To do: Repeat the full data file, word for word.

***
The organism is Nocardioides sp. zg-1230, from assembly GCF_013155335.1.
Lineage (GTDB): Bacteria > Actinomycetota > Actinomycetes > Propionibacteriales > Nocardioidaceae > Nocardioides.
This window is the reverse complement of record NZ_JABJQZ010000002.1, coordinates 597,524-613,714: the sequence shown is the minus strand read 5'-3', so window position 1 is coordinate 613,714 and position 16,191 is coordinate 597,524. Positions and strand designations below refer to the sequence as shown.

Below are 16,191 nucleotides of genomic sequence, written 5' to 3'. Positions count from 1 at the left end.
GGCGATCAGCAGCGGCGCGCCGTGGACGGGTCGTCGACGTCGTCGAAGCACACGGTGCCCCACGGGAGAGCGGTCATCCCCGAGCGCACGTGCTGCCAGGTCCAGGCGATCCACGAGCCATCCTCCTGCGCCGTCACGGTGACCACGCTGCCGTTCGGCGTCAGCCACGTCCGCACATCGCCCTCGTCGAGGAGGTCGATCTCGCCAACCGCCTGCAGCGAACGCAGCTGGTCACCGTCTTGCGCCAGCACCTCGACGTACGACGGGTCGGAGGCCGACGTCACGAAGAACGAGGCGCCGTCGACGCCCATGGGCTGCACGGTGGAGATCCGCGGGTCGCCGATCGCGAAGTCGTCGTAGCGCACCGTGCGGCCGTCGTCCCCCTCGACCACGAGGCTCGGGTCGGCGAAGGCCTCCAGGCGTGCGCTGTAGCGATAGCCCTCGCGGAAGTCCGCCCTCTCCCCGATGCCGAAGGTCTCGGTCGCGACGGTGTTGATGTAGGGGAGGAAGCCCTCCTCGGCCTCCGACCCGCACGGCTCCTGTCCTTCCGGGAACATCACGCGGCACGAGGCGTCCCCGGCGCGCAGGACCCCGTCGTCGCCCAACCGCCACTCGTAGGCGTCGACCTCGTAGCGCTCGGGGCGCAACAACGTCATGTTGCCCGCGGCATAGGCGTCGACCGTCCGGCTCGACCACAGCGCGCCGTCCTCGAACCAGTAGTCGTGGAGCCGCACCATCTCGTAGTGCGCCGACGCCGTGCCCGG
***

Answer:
The organism is Nocardioides sp. zg-1230, from assembly GCF_013155335.1.
Lineage (GTDB): Bacteria > Actinomycetota > Actinomycetes > Propionibacteriales > Nocardioidaceae > Nocardioides.
This window is the reverse complement of record NZ_JABJQZ010000002.1, coordinates 597,524-613,714: the sequence shown is the minus strand read 5'-3', so window position 1 is coordinate 613,714 and position 16,191 is coordinate 597,524. Positions and strand designations below refer to the sequence as shown.

Below are 16,191 nucleotides of genomic sequence, written 5' to 3'. Positions count from 1 at the left end.
GGCGATCAGCAGCGGCGCGCCGTGGACGGGTCGTCGACGTCGTCGAAGCACACGGTGCCCCACGGGAGAGCGGTCATCCCCGAGCGCACGTGCTGCCAGGTCCAGGCGATCCACGAGCCATCCTCCTGCGCCGTCACGGTGACCACGCTGCCGTTCGGCGTCAGCCACGTCCGCACATCGCCCTCGTCGAGGAGGTCGATCTCGCCAACCGCCTGCAGCGAACGCAGCTGGTCACCGTCTTGCGCCAGCACCTCGACGTACGACGGGTCGGAGGCCGACGTCACGAAGAACGAGGCGCCGTCGACGCCCATGGGCTGCACGGTGGAGATCCGCGGGTCGCCGATCGCGAAGTCGTCGTAGCGCACCGTGCGGCCGTCGTCCCCCTCGACCACGAGGCTCGGGTCGGCGAAGGCCTCCAGGCGTGCGCTGTAGCGATAGCCCTCGCGGAAGTCCGCCCTCTCCCCGATGCCGAAGGTCTCGGTCGCGACGGTGTTGATGTAGGGGAGGAAGCCCTCCTCGGCCTCCGACCCGCACGGCTCCTGTCCTTCCGGGAACATCACGCGGCACGAGGCGTCCCCGGCGCGCAGGACCCCGTCGTCGCCCAACCGCCACTCGTAGGCGTCGACCTCGTAGCGCTCGGGGCGCAACAACGTCATGTTGCCCGCGGCATAGGCGTCGACCGTCCGGCTCGACCACAGCGCGCCGTCCTCGAACCAGTAGTCGTGGAGCCGCACCATCTCGTAGTGCGCCGACGCCGTGCCCGG